Not sure if that worths the effort, as only works on legacy BIOS machines, not on UEFI, but good for you that you have implemented an x86 emulator.

It will work on some UEFI machines. All you need is a chipset with legacy VGA support and a legacy option ROM. (These requirements are also met by some non-x86 computers.)


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 Post subject: Re: VESA without BIOS
PostPosted: Tue Apr 23, 2019 6:14 am 
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bzt wrote:
a) double buffer or not, it's using the same 4 bitplanes for colours, so you still have to switch planes for 640x400 (which is the slow part, specially if you switch for every pixel)


Sure, but double-buffering does help avoid visual artifacts from updating bitplanes one-at-a-time, which means the code can switch bitplanes less often. If, for example, you draw a full-screen image one-bitplane-at-a-time you'll get noticeable colour-change artifacts, particularly on the hardware that was available when that game was released!

bzt wrote:
Not sure if that worths the effort, as only works on legacy BIOS machines, not on UEFI, but good for you that you have implemented an x86 emulator.


It works on any PC that can boot Windows 7 (which requires that VBE be usable even when booting from UEFI!) and can, with a little extra work, be made to work on any PC that has a video card with an option ROM (i.e. a card that works in a BIOS-boot system) regardless of whether there's a system BIOS or not. That includes non-x86 systems.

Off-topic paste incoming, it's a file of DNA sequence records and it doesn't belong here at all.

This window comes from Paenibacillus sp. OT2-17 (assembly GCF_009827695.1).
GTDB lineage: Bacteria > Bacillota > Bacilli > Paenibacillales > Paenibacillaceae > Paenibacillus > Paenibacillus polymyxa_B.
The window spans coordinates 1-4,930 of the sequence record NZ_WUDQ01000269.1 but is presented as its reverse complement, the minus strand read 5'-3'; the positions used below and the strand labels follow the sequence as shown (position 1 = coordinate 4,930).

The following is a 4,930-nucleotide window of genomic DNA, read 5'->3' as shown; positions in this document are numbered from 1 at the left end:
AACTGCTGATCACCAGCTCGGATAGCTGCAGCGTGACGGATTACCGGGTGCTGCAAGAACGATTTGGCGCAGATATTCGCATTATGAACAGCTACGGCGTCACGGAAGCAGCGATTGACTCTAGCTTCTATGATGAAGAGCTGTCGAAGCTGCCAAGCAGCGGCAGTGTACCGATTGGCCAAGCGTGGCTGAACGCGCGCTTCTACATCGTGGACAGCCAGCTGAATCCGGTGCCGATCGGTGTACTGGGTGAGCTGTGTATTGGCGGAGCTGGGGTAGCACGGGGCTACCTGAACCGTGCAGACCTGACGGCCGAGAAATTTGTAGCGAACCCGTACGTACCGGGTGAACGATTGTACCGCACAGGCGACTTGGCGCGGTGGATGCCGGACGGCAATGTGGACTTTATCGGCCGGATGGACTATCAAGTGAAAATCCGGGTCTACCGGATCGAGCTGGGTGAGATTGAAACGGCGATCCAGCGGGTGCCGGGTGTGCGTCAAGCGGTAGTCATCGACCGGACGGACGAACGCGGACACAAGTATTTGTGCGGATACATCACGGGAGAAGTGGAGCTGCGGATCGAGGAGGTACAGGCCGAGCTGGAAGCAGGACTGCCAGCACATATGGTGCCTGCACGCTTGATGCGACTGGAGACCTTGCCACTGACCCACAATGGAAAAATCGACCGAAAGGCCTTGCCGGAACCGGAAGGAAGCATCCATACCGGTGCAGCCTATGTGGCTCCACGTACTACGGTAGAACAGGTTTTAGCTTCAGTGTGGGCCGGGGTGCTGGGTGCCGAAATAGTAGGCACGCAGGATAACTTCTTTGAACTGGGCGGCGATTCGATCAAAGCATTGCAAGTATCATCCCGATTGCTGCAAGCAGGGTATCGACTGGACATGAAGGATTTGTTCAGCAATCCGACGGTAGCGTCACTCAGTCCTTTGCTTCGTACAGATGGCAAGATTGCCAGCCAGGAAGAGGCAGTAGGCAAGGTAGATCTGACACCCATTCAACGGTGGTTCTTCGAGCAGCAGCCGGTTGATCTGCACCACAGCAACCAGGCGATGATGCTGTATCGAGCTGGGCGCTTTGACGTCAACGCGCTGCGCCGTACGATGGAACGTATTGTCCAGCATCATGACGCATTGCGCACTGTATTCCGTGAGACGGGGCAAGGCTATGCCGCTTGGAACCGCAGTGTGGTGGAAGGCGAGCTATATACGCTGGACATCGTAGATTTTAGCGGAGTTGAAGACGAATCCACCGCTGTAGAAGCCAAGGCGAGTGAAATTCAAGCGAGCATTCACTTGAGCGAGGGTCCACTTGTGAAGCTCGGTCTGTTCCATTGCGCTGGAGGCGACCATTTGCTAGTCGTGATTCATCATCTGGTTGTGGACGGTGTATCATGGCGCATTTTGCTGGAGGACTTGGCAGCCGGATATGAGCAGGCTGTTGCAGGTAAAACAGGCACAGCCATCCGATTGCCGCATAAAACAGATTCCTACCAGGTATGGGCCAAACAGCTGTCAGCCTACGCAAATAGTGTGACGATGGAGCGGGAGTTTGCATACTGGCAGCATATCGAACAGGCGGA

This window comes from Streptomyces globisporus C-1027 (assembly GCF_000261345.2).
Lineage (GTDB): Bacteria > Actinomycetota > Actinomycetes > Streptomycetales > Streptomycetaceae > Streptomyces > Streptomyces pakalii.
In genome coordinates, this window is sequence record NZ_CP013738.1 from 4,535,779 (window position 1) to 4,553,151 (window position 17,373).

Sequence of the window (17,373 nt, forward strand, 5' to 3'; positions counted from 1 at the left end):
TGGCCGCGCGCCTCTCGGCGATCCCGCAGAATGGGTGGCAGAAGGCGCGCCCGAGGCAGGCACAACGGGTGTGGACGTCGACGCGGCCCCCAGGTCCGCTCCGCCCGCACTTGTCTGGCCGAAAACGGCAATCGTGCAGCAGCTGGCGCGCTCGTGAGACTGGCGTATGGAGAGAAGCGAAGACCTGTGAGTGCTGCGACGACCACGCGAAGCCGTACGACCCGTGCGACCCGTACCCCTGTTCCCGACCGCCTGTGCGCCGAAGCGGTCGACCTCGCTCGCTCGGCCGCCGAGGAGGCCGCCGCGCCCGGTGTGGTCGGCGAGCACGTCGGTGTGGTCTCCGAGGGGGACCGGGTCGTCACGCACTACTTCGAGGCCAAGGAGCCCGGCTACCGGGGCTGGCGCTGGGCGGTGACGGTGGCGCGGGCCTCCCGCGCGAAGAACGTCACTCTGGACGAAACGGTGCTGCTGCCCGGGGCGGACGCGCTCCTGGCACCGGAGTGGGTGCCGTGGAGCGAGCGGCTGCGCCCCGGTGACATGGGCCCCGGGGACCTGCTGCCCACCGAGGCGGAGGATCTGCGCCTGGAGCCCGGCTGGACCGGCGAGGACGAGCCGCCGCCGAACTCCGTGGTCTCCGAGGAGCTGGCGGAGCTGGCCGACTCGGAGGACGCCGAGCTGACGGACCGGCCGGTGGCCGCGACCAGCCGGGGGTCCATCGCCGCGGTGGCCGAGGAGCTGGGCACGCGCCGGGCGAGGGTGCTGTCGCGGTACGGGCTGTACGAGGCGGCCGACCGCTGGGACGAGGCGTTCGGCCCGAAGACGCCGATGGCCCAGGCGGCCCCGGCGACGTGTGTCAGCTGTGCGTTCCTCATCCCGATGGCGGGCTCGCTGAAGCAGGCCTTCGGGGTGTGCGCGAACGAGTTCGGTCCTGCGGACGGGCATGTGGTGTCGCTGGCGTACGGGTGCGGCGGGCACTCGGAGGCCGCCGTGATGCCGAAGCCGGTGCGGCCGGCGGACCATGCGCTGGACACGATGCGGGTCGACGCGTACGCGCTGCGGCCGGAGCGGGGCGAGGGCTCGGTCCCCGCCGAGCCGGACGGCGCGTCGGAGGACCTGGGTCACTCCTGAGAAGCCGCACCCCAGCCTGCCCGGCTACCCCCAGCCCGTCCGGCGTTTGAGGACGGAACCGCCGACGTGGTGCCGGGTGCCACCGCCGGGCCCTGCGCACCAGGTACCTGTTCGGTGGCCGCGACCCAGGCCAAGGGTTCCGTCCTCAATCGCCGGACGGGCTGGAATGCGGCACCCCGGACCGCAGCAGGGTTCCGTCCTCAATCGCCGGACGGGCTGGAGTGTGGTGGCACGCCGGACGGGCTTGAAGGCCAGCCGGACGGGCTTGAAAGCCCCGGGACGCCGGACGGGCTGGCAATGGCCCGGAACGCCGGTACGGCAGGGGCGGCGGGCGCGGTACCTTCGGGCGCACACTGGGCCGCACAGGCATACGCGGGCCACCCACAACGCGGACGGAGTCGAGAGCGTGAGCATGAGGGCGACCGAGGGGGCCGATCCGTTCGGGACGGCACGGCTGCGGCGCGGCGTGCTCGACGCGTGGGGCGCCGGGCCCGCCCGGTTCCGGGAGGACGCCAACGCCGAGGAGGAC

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 Post subject: Re: VESA without BIOS
PostPosted: Tue Apr 23, 2019 10:48 am 
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Thank you for the advice!
I've managed to get the 640x480 4-bit color mode to work faster because of double-buffering now.
Yes, I know, it's totally unrelated to the subject. Hopefully your replies can help other people out..


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 Post subject: Re: VESA without BIOS
PostPosted: Fri Apr 26, 2019 1:09 am 
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When I wrote my graphics driver 10+ years ago, I decided I would not support any bit-plane mode or other strangeness, only linear framebuffer in different configurations. I originally did have support for setting up LFB modes with BIOS, but with UEFI and screens with native resolutions, it's almost always best to setup the native resolution. This is either done at boot time (with VBE) or the UEFI GOP.


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 Post subject: Re: VESA without BIOS
PostPosted: Mon Apr 29, 2019 3:23 pm 
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Hi, i'm think, that using standartized VBE with LFB - is best way, you can do.
Firstly, all BIOSes, i'd seen, gives all modes to me, and one of that modes was is native display resolution.
Secondly, drawing with CPU and MMX, SSE, AVX and other instructions is very fast (I'm saying about double-buffering: you drawing in buffer, and sometimes it buffer flushing to LFB, by copying it with MMX/SSE/AVX registers: and it is so fast, as you can see). With waiting CRT back way, i've got a 60FPS redrawing.
And last position is: Windows 10 uses VBE, if you don't have any display drivers.